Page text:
“The more we can expose students to folks of all backgrounds who are succeeding in science and in STEM, the more they can start to help their identity formation and be more open to all sorts of ways of being as a person, as a future professional, and as a student,” she said.
Ms. Klein said taking the time to discuss these “lesser-known” inventors is also very important for the students’ understanding of certain fields.
“I hope they take away the rich history of Black scientists and Black physicians and Black engineers in STEM and the continued need for
representation in these fields,” she said. “I hope that they start eroding
that impression of the one way to be a scientist and the one way to be in STEM, they start eroding ideas of stereotypes of what people are and who people can be.”
The research students did on Black inventors was a part of a collection of “small imprints to celebrate and honor Black History Month,” MS Diversity, Equity, Inclusion, and Global Education (DEIG) Practitioner Tiffany Rice said.
During the planning process, Ms. Rice said, she prioritized providing time for meaningful discoveries to take place. Ms. Rice said she especially appreciated those who participated in “Knight Lab Projects” and designed 3-D print replicas of inventions created by notable Black inventors with MS Academic Technology Specialist Greta Farrell.
“We want to offer a lot to our students, but we also understand that there are limitations to what time can allow,” she said. “What I’ve been really thrilled about is when students choose [to do] something [like the “Knight Lab Projects”], they are really fully engaged.”
Ms. Rice said she’s found that the students who come into the MS from the LS already have a lot of knowledge about Black history.
“They’ve got a really wonderful foundation, and I think covering [Black history] in middle school just gives them an opportunity to go deeper and to get a little bit more sense of context,” she said.
Lower School (LS) students, like the middle schoolers, have spent Black History Month researching Black inventors. In addition to the research, the lower schoolers created final presentations about their inventor to
display at an assembly. Third to sixth graders shared their work with each other in one assembly and Beginners to second graders shared their work in another.
Theo Cheatham ’30—who studied Raye Montague, an American naval engineer who created the first computer-generated, step-by-step process for building a US naval ship—served as one of the presenters at the third through sixth grade assembly. During his presentation, Theo shared a phrase that he had drafted as a part of his class’s Black History Month celebration and that held meaning for him.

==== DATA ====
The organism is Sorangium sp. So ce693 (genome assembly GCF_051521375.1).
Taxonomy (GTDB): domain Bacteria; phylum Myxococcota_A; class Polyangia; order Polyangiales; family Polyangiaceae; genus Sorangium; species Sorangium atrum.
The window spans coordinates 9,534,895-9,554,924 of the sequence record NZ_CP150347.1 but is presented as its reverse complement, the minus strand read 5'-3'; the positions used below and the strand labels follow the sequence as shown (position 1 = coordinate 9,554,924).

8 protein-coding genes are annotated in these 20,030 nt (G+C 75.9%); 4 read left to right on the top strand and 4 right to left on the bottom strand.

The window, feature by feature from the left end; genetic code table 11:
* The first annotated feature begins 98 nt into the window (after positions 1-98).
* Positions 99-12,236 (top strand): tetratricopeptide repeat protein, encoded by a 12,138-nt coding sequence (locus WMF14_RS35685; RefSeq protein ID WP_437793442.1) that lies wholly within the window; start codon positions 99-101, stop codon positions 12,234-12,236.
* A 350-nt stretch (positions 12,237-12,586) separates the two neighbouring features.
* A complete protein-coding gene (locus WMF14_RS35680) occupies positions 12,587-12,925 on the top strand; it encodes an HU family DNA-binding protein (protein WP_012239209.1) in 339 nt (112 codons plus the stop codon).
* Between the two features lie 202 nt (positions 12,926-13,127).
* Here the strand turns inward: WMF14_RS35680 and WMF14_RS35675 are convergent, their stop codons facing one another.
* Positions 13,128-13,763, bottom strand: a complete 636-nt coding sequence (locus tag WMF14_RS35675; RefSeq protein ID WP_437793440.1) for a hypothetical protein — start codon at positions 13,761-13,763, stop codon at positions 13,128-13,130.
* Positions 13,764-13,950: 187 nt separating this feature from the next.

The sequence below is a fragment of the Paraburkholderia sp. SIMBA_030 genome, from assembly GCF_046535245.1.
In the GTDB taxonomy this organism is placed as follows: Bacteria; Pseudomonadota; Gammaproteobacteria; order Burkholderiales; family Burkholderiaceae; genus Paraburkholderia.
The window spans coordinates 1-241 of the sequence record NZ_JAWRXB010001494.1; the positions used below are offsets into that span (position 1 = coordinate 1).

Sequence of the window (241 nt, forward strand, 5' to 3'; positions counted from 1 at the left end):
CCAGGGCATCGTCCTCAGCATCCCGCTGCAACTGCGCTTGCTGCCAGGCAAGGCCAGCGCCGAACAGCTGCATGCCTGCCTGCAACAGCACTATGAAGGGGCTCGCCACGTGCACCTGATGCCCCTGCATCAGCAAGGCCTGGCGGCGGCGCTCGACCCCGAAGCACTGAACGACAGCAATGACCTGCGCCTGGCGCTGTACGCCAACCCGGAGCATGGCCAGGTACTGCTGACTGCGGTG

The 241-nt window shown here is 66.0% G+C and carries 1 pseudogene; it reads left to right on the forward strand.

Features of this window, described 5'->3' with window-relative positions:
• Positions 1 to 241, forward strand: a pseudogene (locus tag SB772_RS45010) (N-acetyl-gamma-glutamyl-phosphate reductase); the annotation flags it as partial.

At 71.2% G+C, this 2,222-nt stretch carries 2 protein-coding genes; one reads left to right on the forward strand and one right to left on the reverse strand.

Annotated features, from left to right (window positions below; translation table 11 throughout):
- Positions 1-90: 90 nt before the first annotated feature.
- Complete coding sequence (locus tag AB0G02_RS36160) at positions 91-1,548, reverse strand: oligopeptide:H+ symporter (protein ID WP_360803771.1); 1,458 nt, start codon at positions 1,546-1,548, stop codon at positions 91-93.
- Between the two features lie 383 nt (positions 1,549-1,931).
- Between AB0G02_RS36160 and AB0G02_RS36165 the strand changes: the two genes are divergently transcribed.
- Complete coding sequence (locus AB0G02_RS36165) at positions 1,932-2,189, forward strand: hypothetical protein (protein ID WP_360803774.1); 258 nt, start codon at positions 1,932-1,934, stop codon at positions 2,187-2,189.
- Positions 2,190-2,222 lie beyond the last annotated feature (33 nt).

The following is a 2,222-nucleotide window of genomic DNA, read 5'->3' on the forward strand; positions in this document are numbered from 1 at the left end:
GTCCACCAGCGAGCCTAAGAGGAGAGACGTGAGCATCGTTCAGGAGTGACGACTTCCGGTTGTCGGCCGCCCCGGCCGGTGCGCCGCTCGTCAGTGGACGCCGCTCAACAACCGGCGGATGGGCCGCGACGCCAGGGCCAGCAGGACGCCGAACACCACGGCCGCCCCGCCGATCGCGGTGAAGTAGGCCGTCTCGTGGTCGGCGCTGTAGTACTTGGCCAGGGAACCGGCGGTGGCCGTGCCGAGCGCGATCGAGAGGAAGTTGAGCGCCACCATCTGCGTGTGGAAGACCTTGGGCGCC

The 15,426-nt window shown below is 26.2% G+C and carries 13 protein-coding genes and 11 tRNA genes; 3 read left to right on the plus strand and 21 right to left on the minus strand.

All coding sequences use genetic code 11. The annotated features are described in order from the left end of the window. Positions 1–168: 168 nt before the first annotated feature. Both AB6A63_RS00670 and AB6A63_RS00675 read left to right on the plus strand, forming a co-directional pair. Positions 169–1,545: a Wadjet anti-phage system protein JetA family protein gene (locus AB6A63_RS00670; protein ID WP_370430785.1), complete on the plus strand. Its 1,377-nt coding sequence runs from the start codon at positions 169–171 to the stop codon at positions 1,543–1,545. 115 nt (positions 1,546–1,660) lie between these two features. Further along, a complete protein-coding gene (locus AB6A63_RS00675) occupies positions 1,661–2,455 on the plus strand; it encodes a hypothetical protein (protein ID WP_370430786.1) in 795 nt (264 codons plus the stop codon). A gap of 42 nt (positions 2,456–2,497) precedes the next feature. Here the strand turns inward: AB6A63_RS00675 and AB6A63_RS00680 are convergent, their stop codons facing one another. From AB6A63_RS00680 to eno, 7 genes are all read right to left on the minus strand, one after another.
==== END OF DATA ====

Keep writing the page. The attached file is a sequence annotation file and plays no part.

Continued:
“My sentence was you don’t know what I know,” he said. “I chose
this because we all know something, but you might not know the same thing as other people.”
Noah Williams ’30, who is in Theo’s class, said he was nervous for the presentation beforehand because of the large audience but was ultimately excited to speak in front of his peers.
“I felt good because I was looking forward to it, so I was super happy when we finished.”
Filled with presentations about individuals like the creator of the ice cream scoop or the pencil sharpener, LS DEIG Practitioner Emma Price said, the assembly offered the LS community knowledge of how Black inventors have impacted the world around us.
“I hope [the students] see how integral the contributions of the Black community have been to their daily lives,” she said.
Ms. Price said she was impressed with the teachers’ “creativity and ingenuity” while working on research projects in their classes. Taking the time to have meaningful discussions to center and celebrate Black joy was a main goal this month, Ms. Price said, and she said she thinks this goal was achieved.
“Too often Black history is synonymous with enslavement when there’s just so much more to learn and to explore,” she said. “Our goal is to help the Black students who are in our community feel affirmed and seen and celebrated and for our students who aren’t Black to really value and appreciate the contributions of the Black community, as well as just knowing this is an integral part of how we got to where we are today.”
US Diversity, Equity, and Inclusion Practitioner Maria Graciela Alcid shared a similar goal and said the month was focused on “celebrating Black joy and Black excellence.” The celebration shouldn’t end on March 1, she added.
“One goal is how to amplify and center the voices whose identities are being celebrated. Simultaneous, we need to recall that Black History Month is not just this month; it is every month.”
Ms. Alcid said the mural, advisory discussions, and LS and MS presentation of curricular work promotes school values of coming together to celebrate one another.
“To see people stop, enjoy, engage, and celebrate the work of our community members feels deeply rooted in our mission and honors the rich funds of knowledge, creativity, culture, and potential we have here at BB&N. My hope right now is: how do we continue to build on that?”